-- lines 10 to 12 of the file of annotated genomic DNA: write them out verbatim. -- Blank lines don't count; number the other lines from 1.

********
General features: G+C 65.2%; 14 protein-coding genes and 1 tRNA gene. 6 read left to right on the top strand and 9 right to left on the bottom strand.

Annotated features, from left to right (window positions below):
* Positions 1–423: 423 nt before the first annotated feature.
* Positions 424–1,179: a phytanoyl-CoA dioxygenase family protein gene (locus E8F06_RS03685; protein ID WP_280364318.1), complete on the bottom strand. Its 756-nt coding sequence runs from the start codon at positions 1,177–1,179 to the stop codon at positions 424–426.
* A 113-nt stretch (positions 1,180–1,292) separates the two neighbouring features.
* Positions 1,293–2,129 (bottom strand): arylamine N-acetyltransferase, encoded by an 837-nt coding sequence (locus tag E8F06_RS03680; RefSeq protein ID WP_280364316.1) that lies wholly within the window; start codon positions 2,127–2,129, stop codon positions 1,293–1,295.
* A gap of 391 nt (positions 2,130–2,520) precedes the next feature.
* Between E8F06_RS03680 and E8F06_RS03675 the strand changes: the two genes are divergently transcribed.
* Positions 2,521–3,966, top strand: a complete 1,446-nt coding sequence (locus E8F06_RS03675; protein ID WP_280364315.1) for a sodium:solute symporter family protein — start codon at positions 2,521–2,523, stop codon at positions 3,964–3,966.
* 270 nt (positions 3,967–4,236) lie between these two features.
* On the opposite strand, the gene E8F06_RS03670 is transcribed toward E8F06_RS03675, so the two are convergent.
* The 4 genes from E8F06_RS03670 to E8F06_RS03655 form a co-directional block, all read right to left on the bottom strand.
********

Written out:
* 270 nt (positions 3,967–4,236) lie between these two features.
* On the opposite strand, the gene E8F06_RS03670 is transcribed toward E8F06_RS03675, so the two are convergent.
* The 4 genes from E8F06_RS03670 to E8F06_RS03655 form a co-directional block, all read right to left on the bottom strand.